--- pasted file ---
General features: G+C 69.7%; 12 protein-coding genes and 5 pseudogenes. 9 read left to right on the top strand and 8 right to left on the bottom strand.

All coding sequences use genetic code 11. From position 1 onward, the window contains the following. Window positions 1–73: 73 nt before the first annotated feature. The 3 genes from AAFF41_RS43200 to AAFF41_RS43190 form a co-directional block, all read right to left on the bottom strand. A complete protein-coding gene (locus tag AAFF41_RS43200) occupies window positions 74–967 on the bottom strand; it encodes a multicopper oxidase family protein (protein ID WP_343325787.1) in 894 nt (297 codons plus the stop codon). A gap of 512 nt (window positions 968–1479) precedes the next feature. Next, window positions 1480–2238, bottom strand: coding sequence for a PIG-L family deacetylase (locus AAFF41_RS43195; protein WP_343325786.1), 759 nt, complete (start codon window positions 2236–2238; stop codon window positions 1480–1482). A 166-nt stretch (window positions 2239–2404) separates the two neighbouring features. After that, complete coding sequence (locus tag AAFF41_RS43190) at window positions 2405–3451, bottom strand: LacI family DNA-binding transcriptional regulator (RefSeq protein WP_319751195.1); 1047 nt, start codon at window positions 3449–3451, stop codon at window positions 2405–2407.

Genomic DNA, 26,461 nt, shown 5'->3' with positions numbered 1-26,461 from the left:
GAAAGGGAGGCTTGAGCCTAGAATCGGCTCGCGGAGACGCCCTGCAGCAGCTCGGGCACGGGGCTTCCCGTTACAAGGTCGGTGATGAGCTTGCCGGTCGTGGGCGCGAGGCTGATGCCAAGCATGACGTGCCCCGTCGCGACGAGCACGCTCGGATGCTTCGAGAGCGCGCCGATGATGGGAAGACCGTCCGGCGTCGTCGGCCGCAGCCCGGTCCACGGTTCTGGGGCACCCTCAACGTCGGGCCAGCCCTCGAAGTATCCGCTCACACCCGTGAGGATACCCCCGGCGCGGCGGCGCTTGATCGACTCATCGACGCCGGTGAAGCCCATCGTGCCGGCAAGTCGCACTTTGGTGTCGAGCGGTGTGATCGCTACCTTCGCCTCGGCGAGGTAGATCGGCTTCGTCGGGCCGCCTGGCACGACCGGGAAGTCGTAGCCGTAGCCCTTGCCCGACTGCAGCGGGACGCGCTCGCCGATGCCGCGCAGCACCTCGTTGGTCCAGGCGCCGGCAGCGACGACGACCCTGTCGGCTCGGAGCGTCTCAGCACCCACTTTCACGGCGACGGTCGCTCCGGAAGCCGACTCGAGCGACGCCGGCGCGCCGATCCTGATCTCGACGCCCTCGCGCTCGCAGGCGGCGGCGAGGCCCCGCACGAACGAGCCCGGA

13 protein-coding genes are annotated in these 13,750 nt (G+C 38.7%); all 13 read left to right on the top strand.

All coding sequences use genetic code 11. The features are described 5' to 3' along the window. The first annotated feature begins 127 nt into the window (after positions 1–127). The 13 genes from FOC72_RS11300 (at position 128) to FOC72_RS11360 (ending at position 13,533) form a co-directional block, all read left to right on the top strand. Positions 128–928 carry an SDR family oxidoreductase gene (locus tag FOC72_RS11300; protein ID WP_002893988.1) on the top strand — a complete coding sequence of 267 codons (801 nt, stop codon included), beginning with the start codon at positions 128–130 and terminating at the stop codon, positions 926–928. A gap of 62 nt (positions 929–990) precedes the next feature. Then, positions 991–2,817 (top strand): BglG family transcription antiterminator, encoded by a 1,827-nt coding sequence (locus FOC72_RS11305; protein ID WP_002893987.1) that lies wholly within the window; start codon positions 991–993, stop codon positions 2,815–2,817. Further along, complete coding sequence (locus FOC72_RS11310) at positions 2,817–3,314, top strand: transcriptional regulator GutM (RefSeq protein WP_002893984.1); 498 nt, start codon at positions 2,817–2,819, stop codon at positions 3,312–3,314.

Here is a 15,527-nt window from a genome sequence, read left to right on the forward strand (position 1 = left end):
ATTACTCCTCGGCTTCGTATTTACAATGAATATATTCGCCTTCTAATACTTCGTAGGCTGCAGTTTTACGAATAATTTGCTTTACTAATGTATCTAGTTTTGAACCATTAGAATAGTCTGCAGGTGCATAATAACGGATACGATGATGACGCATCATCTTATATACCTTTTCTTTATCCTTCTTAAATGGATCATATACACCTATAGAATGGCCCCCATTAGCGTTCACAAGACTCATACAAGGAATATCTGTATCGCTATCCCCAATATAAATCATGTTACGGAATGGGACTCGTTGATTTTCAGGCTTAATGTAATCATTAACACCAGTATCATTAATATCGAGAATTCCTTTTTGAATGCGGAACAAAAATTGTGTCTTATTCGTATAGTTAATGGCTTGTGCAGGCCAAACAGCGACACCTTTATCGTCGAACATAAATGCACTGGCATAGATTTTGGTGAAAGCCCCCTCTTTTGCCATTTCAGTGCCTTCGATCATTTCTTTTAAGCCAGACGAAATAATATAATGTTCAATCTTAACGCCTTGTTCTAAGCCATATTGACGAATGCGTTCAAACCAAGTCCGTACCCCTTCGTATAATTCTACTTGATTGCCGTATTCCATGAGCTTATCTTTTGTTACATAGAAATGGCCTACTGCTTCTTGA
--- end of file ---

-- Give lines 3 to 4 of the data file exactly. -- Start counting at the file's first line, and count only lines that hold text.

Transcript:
Genomic DNA, 26,461 nt, shown 5'->3' with positions numbered 1-26,461 from the left:
GAAAGGGAGGCTTGAGCCTAGAATCGGCTCGCGGAGACGCCCTGCAGCAGCTCGGGCACGGGGCTTCCCGTTACAAGGTCGGTGATGAGCTTGCCGGTCGTGGGCGCGAGGCTGATGCCAAGCATGACGTGCCCCGTCGCGACGAGCACGCTCGGATGCTTCGAGAGCGCGCCGATGATGGGAAGACCGTCCGGCGTCGTCGGCCGCAGCCCGGTCCACGGTTCTGGGGCACCCTCAACGTCGGGCCAGCCCTCGAAGTATCCGCTCACACCCGTGAGGATACCCCCGGCGCGGCGGCGCTTGATCGACTCATCGACGCCGGTGAAGCCCATCGTGCCGGCAAGTCGCACTTTGGTGTCGAGCGGTGTGATCGCTACCTTCGCCTCGGCGAGGTAGATCGGCTTCGTCGGGCCGCCTGGCACGACCGGGAAGTCGTAGCCGTAGCCCTTGCCCGACTGCAGCGGGACGCGCTCGCCGATGCCGCGCAGCACCTCGTTGGTCCAGGCGCCGGCAGCGACGACGACCCTGTCGGCTCGGAGCGTCTCAGCACCCACTTTCACGGCGACGGTCGCTCCGGAAGCCGACTCGAGCGACGCCGGCGCGCCGATCCTGATCTCGACGCCCTCGCGCTCGCAGGCGGCGGCGAGGCCCCGCACGAACGAGCCCGGA